Haider Ackermann’s fashions evoke wind and water—and he may just ride the wave all the way to Dior or Chanel
by BOOTH MOORE
It was one of those runway shows that makes the world fade away. Models walked to the spoken-word beat of Leonard Cohen’s “A Thousand Kisses Deep,” draped in inky silks so fluid the clothes could have been dripping off of their bodies. The silhouettes were long and languid—a silk halter blouse wound around the neck and trailing a scarf-like end, a sweater slipping seductively off a shoulder, a burnished-sequin skirt cut out to bare a flash of hip.
It’s no wonder Paris-based designer Haider Ackermann is fashion’s new romantic, the toast of every town since haider ackermann fall 2011 collection presenting that blockbuster fall-winter 2011 collection in the City of Light. (The collection is available at Saks Fifth Avenue, Beverly Hills.)
Editors, stylists and at least one other designer cooed over his exotic brand of cool when Saks hosted a cocktail party last month to welcome him to L.A. Janet Jackson even stopped by to show her affection for Ackermann, who also has a celebrity champion in Tilda Swinton.
A self-confessed dreamer, Ackermann dresses with the sensibility of a global nomad. To meet for coffee at the Chateau Marmont, he wears a red-plaid flannel shirt with the sleeves ripped up the sides, layered over a Henley top and dhoti pants. Accessories include string bracelets, an Ann Demeulemeester glass pendant filled with loose diamonds and bookish wire-rim glasses.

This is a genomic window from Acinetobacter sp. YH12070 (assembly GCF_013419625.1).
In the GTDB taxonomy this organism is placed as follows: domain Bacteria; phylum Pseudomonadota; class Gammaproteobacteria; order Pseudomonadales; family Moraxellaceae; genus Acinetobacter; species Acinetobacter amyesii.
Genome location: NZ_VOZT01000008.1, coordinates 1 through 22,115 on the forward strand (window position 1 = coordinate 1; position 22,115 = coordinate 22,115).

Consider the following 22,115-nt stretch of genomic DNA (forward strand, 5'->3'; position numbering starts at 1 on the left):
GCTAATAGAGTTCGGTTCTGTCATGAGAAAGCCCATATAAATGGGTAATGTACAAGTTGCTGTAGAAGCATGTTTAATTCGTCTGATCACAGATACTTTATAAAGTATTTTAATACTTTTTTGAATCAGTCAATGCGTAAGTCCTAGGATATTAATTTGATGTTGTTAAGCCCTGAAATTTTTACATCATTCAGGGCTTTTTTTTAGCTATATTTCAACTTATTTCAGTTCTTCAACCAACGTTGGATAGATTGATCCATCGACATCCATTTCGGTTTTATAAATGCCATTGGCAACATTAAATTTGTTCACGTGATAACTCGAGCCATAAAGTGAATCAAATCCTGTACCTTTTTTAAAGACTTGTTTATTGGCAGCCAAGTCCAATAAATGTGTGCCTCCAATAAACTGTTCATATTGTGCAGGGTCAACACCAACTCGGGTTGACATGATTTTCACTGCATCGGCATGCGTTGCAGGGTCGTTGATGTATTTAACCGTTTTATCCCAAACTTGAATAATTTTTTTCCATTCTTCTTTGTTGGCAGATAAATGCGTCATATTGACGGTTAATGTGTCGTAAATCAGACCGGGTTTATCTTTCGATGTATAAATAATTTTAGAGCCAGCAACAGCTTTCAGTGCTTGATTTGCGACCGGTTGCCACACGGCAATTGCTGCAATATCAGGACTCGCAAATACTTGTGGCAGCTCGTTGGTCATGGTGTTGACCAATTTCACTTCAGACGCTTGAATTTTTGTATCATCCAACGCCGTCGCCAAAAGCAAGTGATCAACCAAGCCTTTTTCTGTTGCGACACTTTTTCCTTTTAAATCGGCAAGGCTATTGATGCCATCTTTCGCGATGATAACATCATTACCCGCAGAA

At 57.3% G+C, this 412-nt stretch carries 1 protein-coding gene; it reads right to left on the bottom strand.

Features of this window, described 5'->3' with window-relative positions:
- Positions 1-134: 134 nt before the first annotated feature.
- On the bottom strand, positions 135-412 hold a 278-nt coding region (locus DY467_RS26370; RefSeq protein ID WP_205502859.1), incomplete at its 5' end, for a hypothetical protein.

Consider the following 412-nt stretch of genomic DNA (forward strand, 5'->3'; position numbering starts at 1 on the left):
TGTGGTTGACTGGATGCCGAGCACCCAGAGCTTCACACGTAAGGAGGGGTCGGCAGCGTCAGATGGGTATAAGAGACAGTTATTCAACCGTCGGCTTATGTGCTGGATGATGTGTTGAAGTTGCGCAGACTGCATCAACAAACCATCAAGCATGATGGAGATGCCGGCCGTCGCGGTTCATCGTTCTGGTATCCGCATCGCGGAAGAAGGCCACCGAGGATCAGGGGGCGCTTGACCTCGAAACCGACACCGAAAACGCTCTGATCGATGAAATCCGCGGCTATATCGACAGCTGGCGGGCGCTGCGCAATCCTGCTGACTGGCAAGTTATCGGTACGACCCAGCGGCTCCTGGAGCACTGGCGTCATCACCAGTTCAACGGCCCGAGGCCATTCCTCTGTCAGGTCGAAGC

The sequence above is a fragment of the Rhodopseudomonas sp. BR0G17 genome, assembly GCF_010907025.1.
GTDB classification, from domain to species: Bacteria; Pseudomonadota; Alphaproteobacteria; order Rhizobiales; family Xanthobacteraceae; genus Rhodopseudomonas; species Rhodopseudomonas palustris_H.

Last November, he got the ultimate stamp of approval—from Karl Lagerfeld, who said Ackermann was the only designer he could imagine succeeding him at Chanel. He’s still considered to be one of the top contenders for the Dior job, post-Galliano. “It would excite me,” he says of taking on a new challenge. “Sometimes, you’re drawing a collection, and something doesn’t fit. I have more things to say, and another house might help me with this...I might dream of a woman more elegant and pure.”
Born in Colombia, Ackermann grew up living in various cities in Europe and Africa, as his father was a cartographer. “I was intrigued to see all those chadors in Africa, the fabrics blowing in the wind. I had this romantic idea of trying to understand the mystery of a woman.” That led him to the Antwerp Royal Academy of Fine Arts and eventually to Paris, where he started showing in 2002.
“The show is the best part of what I do,” says Ackermann. “When I was young, I went to the shows of Mr. Galliano and Mr. Yamamoto. To be on the other side of the curtain trying to make other people dream is a challenge. I try to make clothes that don’t stay still, so when you sit in the crowd, you feel the breeze and the energy. People can absorb the moment of a beautiful woman walking slowly. Because time is luxury...the only luxury we have left.”